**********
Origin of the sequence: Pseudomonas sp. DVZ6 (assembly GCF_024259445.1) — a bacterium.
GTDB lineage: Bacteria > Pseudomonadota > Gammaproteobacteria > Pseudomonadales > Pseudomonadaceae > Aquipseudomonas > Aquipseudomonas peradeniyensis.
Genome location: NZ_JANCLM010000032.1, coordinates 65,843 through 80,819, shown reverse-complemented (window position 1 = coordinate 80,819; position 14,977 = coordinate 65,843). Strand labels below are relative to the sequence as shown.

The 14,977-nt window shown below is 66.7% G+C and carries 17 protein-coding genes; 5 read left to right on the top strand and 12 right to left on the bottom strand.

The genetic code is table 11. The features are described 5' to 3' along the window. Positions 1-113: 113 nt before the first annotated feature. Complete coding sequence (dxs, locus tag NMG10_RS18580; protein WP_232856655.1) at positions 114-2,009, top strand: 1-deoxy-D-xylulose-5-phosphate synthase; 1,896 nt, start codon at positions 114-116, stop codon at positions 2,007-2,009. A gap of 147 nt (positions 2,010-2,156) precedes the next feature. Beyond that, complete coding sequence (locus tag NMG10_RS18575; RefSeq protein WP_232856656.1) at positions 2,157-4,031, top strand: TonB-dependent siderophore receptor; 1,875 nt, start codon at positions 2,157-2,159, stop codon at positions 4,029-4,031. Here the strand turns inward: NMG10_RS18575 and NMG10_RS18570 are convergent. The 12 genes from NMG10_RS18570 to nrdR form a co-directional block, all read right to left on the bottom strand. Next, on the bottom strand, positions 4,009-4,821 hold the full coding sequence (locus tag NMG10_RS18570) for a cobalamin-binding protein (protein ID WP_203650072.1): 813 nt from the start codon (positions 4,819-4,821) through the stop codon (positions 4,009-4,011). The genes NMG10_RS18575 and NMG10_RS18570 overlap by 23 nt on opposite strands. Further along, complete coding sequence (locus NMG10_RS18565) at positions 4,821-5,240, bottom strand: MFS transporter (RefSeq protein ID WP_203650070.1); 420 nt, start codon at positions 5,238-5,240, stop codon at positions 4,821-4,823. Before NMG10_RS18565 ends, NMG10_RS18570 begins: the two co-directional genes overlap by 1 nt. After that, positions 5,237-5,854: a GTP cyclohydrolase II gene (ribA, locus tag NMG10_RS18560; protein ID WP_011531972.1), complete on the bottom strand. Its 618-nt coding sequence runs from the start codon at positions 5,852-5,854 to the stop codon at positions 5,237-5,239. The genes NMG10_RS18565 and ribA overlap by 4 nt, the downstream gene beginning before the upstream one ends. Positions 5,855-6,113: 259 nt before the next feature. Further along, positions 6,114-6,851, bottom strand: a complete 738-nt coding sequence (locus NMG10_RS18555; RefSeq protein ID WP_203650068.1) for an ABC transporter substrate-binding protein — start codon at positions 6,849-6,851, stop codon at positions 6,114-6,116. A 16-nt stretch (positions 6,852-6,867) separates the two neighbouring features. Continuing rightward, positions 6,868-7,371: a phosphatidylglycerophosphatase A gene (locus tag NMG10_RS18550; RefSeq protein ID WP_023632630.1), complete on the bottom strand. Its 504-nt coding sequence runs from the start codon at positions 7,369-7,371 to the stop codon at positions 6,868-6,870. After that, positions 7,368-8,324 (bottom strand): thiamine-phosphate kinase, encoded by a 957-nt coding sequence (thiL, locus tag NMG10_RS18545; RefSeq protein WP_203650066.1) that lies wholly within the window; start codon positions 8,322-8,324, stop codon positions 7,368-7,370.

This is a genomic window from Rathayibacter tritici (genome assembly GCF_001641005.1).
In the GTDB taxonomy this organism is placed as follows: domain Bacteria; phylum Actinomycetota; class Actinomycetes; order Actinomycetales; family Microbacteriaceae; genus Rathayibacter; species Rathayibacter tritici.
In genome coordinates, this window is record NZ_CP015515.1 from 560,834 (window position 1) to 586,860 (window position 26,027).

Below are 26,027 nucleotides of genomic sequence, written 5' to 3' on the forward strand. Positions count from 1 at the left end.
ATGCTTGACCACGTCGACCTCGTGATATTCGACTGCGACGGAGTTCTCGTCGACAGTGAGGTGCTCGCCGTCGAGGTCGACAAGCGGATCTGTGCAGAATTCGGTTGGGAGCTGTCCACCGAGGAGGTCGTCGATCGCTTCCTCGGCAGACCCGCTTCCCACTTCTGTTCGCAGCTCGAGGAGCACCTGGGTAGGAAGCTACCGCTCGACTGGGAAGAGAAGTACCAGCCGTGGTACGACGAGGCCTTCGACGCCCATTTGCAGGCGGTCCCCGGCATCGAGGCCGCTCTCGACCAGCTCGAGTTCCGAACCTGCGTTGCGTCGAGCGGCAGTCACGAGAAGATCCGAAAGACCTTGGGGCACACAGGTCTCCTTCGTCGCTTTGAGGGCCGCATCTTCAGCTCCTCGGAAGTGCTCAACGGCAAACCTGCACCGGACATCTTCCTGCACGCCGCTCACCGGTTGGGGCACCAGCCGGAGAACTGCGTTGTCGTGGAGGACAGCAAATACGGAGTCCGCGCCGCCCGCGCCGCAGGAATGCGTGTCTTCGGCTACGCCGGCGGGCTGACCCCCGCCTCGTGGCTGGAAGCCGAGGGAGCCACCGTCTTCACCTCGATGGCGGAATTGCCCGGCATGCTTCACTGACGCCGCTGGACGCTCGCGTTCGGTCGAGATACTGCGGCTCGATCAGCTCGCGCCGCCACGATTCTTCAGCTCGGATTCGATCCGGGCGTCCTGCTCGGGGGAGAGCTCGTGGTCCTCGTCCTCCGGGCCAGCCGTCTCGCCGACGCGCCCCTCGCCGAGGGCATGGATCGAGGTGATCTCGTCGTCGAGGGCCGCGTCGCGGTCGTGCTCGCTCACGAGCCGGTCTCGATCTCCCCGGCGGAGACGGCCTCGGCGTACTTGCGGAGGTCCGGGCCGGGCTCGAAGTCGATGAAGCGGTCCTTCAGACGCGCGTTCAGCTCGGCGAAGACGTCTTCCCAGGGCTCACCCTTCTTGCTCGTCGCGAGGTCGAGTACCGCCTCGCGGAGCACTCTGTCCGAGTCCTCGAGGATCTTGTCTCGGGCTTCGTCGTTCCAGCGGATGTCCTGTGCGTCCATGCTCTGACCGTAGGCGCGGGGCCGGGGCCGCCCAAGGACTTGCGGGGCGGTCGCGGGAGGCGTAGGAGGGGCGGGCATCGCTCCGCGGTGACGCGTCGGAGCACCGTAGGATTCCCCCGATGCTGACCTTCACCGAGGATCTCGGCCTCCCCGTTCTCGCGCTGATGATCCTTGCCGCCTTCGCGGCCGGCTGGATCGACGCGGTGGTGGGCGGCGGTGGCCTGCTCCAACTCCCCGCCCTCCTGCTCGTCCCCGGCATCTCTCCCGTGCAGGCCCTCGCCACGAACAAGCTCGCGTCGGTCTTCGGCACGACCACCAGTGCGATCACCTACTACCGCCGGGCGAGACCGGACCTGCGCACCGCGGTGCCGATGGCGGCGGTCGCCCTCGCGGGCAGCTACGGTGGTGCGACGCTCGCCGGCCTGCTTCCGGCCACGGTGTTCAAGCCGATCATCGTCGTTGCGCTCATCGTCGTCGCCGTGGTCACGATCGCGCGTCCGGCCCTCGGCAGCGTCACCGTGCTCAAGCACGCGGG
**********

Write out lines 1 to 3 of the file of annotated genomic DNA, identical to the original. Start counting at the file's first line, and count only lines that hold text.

Origin of the sequence: Pseudomonas sp. DVZ6 (assembly GCF_024259445.1) — a bacterium.
GTDB lineage: Bacteria > Pseudomonadota > Gammaproteobacteria > Pseudomonadales > Pseudomonadaceae > Aquipseudomonas > Aquipseudomonas peradeniyensis.
Genome location: NZ_JANCLM010000032.1, coordinates 65,843 through 80,819, shown reverse-complemented (window position 1 = coordinate 80,819; position 14,977 = coordinate 65,843). Strand labels below are relative to the sequence as shown.